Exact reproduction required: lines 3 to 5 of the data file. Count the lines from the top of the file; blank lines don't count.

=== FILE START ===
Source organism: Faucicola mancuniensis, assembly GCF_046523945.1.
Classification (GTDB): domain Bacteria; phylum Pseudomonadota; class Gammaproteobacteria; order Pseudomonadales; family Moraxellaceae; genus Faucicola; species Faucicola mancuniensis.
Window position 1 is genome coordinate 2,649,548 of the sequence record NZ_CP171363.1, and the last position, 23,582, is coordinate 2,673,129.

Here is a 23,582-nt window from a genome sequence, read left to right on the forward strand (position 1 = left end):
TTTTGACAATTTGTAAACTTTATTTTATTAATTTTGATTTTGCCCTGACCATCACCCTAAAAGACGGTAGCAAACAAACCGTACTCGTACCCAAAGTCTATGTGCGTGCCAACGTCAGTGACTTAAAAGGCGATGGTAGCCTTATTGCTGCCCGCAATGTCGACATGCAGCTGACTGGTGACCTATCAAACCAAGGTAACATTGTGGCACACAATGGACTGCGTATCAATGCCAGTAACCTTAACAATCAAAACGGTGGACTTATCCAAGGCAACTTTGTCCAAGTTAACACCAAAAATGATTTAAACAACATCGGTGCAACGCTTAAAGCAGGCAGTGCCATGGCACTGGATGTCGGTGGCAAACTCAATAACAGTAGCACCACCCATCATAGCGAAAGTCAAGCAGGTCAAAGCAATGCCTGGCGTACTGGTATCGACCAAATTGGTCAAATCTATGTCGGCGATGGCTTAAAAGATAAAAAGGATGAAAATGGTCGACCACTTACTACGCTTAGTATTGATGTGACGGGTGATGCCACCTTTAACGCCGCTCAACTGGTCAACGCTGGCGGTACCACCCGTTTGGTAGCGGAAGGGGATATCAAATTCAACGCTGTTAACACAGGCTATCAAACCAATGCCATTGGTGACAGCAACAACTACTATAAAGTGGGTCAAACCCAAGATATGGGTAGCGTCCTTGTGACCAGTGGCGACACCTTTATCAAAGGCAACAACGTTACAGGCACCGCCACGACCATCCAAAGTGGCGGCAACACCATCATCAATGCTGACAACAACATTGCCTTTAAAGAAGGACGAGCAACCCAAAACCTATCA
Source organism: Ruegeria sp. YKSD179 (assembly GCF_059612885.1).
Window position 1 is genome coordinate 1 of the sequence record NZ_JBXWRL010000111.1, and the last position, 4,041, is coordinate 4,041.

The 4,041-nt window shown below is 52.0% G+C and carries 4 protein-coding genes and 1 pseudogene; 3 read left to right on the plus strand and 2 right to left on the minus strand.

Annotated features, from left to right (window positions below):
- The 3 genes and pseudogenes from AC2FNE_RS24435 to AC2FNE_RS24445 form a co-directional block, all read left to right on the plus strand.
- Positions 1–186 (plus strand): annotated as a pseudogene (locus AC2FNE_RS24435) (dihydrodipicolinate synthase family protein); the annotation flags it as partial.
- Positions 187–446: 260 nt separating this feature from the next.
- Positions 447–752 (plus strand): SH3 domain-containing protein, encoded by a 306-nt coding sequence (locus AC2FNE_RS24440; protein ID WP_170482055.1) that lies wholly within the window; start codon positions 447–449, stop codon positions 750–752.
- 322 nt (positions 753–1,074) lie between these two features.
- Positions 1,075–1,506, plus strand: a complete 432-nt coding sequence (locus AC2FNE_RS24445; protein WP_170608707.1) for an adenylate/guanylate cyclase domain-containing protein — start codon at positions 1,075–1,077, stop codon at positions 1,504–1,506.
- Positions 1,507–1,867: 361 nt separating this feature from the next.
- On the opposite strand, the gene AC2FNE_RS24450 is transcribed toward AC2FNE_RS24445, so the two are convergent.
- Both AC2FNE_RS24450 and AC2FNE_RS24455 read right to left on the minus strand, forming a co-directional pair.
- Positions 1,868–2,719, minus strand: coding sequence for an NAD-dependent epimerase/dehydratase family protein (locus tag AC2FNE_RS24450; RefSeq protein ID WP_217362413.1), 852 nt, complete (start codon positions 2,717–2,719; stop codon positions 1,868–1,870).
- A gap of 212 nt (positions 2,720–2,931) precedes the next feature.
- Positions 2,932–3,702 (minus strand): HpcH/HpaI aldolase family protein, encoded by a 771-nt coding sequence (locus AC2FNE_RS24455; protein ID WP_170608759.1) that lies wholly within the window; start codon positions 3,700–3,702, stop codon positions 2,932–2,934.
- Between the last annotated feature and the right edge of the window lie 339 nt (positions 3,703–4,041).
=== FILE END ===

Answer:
Window position 1 is genome coordinate 2,649,548 of the sequence record NZ_CP171363.1, and the last position, 23,582, is coordinate 2,673,129.

Here is a 23,582-nt window from a genome sequence, read left to right on the forward strand (position 1 = left end):
TTTTGACAATTTGTAAACTTTATTTTATTAATTTTGATTTTGCCCTGACCATCACCCTAAAAGACGGTAGCAAACAAACCGTACTCGTACCCAAAGTCTATGTGCGTGCCAACGTCAGTGACTTAAAAGGCGATGGTAGCCTTATTGCTGCCCGCAATGTCGACATGCAGCTGACTGGTGACCTATCAAACCAAGGTAACATTGTGGCACACAATGGACTGCGTATCAATGCCAGTAACCTTAACAATCAAAACGGTGGACTTATCCAAGGCAACTTTGTCCAAGTTAACACCAAAAATGATTTAAACAACATCGGTGCAACGCTTAAAGCAGGCAGTGCCATGGCACTGGATGTCGGTGGCAAACTCAATAACAGTAGCACCACCCATCATAGCGAAAGTCAAGCAGGTCAAAGCAATGCCTGGCGTACTGGTATCGACCAAATTGGTCAAATCTATGTCGGCGATGGCTTAAAAGATAAAAAGGATGAAAATGGTCGACCACTTACTACGCTTAGTATTGATGTGACGGGTGATGCCACCTTTAACGCCGCTCAACTGGTCAACGCTGGCGGTACCACCCGTTTGGTAGCGGAAGGGGATATCAAATTCAACGCTGTTAACACAGGCTATCAAACCAATGCCATTGGTGACAGCAACAACTACTATAAAGTGGGTCAAACCCAAGATATGGGTAGCGTCCTTGTGACCAGTGGCGACACCTTTATCAAAGGCAACAACGTTACAGGCACCGCCACGACCATCCAAAGTGGCGGCAACACCATCATCAATGCTGACAACAACATTGCCTTTAAAGAAGGACGAGCAACCCAAAACCTATCA